By Karen,” this site is self-described as an “amusement park of math and more.” colorful icons against a black background constitute child-friendly visuals, and menu items like “Number Monster” and “The Geometry of Crop Circles” are also guaranteed to please curious young and adult minds alike.
Not as visually appealing as it could be, Kidsnumbers is still a valuable resource tool for teachers and parents. Several “Let’s Practice” to play and interact.
Mathcats.com (http://www.mathcats.com/) chalkboard cat icon welcomes children and their parents to the Web site, which several “Math Cats Explore the World.” However, the activities contained on the site are geared toward children older than the cute drawings would suggest. Mathcats is not for youngsters but is lacking in the sophistication that might draw a more mature audience.
Seemingly geared toward teachers instead of students, TeachRKidsMath is not as child-friendly as it could be. The exercises are, however, good resources for math teachers needing some activities for their students.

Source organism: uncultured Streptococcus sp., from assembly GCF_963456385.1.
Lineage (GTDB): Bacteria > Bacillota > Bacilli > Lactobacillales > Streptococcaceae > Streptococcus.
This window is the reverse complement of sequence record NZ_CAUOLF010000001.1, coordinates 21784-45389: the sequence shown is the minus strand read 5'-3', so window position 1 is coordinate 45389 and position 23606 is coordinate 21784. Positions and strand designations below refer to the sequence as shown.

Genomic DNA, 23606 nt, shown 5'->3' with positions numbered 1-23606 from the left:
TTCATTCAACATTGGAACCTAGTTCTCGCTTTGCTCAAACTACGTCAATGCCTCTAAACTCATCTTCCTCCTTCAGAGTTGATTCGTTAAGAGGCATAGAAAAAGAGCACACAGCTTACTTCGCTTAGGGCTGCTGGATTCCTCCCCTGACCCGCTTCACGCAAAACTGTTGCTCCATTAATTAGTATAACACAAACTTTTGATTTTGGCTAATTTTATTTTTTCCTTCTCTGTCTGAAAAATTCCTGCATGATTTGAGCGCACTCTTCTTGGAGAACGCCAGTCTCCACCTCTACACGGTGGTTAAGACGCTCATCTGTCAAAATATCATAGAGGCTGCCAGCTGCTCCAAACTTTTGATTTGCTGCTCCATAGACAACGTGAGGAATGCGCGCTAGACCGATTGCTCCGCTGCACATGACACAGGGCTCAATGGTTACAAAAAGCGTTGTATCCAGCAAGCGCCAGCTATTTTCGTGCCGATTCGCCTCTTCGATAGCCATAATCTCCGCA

Wolfram MathWorld (http://mathworld.wolfram.com/)
Wolfram might indeed live up to its self-proclaimed subtitle, “web’s most extensive mathematics resource.” Containing a wealth of information on every mathematics topic of interest to advanced students from applied math to topology, the site also includes helpful history sections that are of particular use to the .
S.O.S. Mathematics (http://www.sosmath.com/)
For “high school, college students, and adult learners,” SOS serves as both refresher course and introduction to new material. Although the information and exercises on the site are limited and the site does include annoying advertisements, S.O.S. is a worthy Web site.
Hacking Mathematics (http://www.math.fsu.edu/~wooland/hm/hm.html)
An online textbook for a liberal arts mathematics course, this site offers students the opportunity to gather information and complete corresponding exercises.
Project-Based Instruction in Mathematics for the Liberal Arts (http://faculty.uscupstate.edu/mulmer/PBI_Index.shtml)
This Web site is not easy to navigate or to look at, but the quality and range of content are admirable.
Mathematics History (http://library.thinkquest.org/22584/)
Unfortunately bogged down by poor Web site design, the Thinkquest-sponsored site is filled with useful information about the history of mathematics for non-math majors at as well as for students in more .